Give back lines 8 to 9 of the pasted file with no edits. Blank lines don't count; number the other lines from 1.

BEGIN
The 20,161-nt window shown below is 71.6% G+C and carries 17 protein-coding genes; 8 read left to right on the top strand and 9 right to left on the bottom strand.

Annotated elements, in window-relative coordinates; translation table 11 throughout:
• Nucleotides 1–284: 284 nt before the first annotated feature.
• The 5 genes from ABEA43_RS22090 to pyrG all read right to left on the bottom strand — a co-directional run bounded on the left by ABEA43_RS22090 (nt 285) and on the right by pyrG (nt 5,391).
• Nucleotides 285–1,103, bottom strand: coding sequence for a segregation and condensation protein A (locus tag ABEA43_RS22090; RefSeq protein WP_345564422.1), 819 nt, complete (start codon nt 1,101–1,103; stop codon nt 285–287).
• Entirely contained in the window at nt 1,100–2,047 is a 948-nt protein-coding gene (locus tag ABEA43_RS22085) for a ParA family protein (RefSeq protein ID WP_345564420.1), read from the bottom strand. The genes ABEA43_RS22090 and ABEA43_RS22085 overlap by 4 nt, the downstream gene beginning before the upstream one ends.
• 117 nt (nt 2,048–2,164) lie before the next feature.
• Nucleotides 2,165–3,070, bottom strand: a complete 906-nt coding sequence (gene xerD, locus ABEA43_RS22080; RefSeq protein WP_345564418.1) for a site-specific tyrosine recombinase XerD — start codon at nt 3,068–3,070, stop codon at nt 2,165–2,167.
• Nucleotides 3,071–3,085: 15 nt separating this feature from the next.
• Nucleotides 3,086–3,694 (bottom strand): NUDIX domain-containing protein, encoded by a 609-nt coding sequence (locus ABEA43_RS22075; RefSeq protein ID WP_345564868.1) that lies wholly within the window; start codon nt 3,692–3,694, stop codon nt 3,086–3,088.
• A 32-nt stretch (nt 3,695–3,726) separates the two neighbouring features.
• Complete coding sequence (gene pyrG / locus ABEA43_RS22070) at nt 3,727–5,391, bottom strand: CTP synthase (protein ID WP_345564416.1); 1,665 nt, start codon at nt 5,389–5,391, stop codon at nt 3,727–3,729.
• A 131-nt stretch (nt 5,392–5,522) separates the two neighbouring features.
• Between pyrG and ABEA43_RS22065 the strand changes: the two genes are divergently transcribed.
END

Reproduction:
• Nucleotides 2,165–3,070, bottom strand: a complete 906-nt coding sequence (gene xerD, locus ABEA43_RS22080; RefSeq protein WP_345564418.1) for a site-specific tyrosine recombinase XerD — start codon at nt 3,068–3,070, stop codon at nt 2,165–2,167.
• Nucleotides 3,071–3,085: 15 nt separating this feature from the next.